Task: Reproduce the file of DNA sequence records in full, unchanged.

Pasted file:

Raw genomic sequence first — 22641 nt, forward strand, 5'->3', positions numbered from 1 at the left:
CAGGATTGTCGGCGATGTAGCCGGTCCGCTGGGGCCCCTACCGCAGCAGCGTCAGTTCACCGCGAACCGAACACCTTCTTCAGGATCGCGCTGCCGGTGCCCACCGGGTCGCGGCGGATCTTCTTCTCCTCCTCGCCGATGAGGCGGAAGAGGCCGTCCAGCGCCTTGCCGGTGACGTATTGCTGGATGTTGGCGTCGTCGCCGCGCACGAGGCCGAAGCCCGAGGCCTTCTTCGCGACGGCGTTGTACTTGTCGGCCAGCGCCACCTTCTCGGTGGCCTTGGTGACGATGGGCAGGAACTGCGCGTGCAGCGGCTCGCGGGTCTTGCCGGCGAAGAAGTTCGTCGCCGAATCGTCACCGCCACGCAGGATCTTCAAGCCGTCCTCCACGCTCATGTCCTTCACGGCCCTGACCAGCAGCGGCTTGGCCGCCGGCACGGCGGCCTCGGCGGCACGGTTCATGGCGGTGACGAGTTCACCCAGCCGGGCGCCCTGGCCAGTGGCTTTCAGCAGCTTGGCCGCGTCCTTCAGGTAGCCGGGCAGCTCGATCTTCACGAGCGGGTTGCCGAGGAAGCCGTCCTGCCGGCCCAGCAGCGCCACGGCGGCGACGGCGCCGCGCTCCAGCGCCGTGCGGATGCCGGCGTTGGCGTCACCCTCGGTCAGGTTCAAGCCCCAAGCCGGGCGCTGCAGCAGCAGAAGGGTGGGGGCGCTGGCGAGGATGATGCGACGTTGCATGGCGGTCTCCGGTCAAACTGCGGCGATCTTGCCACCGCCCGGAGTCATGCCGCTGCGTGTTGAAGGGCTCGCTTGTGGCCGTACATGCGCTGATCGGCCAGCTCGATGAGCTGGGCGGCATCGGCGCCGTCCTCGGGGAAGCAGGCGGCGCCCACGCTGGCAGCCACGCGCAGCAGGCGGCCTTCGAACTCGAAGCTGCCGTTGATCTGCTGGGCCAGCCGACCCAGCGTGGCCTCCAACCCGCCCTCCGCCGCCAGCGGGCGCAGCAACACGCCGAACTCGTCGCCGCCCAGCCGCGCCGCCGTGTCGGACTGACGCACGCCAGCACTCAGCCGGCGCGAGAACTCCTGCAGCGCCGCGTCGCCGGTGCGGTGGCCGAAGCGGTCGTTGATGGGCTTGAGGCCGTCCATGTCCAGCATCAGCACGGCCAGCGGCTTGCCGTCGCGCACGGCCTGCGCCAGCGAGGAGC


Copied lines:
Raw genomic sequence first — 22641 nt, forward strand, 5'->3', positions numbered from 1 at the left:
CAGGATTGTCGGCGATGTAGCCGGTCCGCTGGGGCCCCTACCGCAGCAGCGTCAGTTCACCGCGAACCGAACACCTTCTTCAGGATCGCGCTGCCGGTGCCCACCGGGTCGCGGCGGATCTTCTTCTCCTCCTCGCCGATGAGGCGGAAGAGGCCGTCCAGCGCCTTGCCGGTGACGTATTGCTGGATGTTGGCGTCGTCGCCGCGCACGAGGCCGAAGCCCGAGGCCTTCTTCGCGACGGCGTTGTACTTGTCGGCCAGCGCCACCTTCTCGGTGGCCTTGGTGACGATGGGCAGGAACTGCGCGTGCAGCGGCTCGCGGGTCTTGCCGGCGAAGAAGTTCGTCGCCGAATCGTCACCGCCACGCAGGATCTTCAAGCCGTCCTCCACGCTCATGTCCTTCACGGCCCTGACCAGCAGCGGCTTGGCCGCCGGCACGGCGGCCTCGGCGGCACGGTTCATGGCGGTGACGAGTTCACCCAGCCGGGCGCCCTGGCCAGTGGCTTTCAGCAGCTTGGCCGCGTCCTTCAGGTAGCCGGGCAGCTCGATCTTCACGAGCGGGTTGCCGAGGAAGCCGTCCTGCCGGCCCAGCAGCGCCACGGCGGCGACGGCGCCGCGCTCCAGCGCCGTGCGGATGCCGGCGTTGGCGTCACCCTCGGTCAGGTTCAAGCCCCAAGCCGGGCGCTGCAGCAGCAGAAGGGTGGGGGCGCTGGCGAGGATGATGCGACGTTGCATGGCGGTCTCCGGTCAAACTGCGGCGATCTTGCCACCGCCCGGAGTCATGCCGCTGCGTGTTGAAGGGCTCGCTTGTGGCCGTACATGCGCTGATCGGCCAGCTCGATGAGCTGGGCGGCATCGGCGCCGTCCTCGGGGAAGCAGGCGGCGCCCACGCTGGCAGCCACGCGCAGCAGGCGGCCTTCGAACTCGAAGCTGCCGTTGATCTGCTGGGCCAGCCGACCCAGCGTGGCCTCCAACCCGCCCTCCGCCGCCAGCGGGCGCAGCAACACGCCGAACTCGTCGCCGCCCAGCCGCGCCGCCGTGTCGGACTGACGCACGCCAGCACTCAGCCGGCGCGAGAACTCCTGCAGCGCCGCGTCGCCGGTGCGGTGGCCGAAGCGGTCGTTGATGGGCTTGAGGCCGTCCATGTCCAGCATCAGCACGGCCAGCGGCTTGCCGTCGCGCACGGCCTGCGCCAGCGAGGAGC